23 A novel feature is the recent creation of a 'strategic reserve' drawn from the over-all criminal justice system budget for disbursement by the SPG on projects that would benefit the whole system, but only if all three Ministers agree. The initial allocation for this purpose is £525m, to be spread over the three years 2000-2002. In fact, the allocation has been reduced to about £400m as a result of the need to find additional resources for the Crown Prosecution Service, the courts and Probation Services to deal with extra work expected to result from a recent provision of additional funds for the recruitment of 9,000 more police officers. That leaves an average yearly sum of about £133 million available for joint disbursement against an average annual budget for the criminal justice system as a whole of £12.8 billion planned for the three years 2000 - 2002. As a joint planning and spending initiative, it is a welcome but tiny start. In the context of expenditure on the criminal justice system as a whole, it is difficult to see how the Ministerial Group on the recommendation of the SPG could realistically claim to be able to put this small joint allocation, which is in any event, limited to a three year period, to any significant 'strategic' purpose.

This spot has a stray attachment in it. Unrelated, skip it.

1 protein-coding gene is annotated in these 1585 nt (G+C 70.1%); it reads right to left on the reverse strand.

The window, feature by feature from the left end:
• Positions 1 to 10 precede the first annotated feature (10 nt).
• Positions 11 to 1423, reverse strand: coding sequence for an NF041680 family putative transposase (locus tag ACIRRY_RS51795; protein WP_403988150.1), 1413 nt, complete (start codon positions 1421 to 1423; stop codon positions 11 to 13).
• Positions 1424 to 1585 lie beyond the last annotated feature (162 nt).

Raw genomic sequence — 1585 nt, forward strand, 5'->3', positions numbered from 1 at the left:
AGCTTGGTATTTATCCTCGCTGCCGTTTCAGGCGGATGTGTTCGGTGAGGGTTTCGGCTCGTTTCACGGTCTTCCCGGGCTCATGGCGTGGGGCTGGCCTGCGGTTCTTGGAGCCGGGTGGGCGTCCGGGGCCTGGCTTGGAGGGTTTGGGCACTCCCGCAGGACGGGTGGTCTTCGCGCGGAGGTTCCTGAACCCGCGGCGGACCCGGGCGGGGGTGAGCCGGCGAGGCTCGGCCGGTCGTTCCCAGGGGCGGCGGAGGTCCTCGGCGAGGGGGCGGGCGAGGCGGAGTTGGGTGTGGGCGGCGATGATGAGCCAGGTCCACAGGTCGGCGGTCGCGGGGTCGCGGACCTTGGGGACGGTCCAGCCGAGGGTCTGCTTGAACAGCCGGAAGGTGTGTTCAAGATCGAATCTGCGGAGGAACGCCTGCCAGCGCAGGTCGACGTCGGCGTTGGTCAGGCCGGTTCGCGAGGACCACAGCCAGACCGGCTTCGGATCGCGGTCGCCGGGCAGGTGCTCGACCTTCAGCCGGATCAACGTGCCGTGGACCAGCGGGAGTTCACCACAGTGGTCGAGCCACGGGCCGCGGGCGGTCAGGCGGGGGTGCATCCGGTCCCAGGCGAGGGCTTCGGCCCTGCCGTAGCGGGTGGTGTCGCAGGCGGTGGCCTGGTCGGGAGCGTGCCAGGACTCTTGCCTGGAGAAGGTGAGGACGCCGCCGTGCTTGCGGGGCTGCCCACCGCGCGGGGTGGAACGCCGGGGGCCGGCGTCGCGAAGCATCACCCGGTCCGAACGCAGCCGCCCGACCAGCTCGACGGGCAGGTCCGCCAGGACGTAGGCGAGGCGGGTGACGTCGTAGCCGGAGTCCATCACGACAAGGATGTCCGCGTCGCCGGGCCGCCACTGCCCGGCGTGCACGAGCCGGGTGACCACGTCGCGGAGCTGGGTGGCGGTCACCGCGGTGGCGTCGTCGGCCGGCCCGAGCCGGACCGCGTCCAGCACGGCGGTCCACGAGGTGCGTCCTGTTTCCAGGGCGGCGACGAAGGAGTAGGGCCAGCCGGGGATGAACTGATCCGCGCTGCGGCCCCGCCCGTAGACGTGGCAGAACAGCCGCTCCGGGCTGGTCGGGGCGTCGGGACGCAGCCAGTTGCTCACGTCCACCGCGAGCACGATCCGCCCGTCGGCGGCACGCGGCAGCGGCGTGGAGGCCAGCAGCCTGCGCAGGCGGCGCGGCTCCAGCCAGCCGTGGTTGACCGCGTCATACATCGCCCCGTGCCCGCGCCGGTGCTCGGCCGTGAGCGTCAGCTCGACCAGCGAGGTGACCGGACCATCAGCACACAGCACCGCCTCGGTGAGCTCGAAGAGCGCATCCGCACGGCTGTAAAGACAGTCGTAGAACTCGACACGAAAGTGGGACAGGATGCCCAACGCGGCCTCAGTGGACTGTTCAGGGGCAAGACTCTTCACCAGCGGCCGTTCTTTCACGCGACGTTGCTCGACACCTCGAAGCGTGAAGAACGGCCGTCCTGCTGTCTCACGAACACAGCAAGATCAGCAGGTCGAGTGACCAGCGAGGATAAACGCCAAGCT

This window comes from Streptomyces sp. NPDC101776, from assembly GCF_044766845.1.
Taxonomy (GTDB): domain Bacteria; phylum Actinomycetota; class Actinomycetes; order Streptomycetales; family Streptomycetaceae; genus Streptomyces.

24 The SPG prepares bids to Ministers for use of the small unallocated reserve. It is supported by:
- an inter-departmental and inter-agency body responsible for developing co-ordination of the various criminal justice agencies' information technology systems, the Board of Integrating Business and Information Systems (IBIS);
- 'champions' for some of the cross-cutting criminal justice system objectives, each of whom reports regularly to it and is supported by a project team; and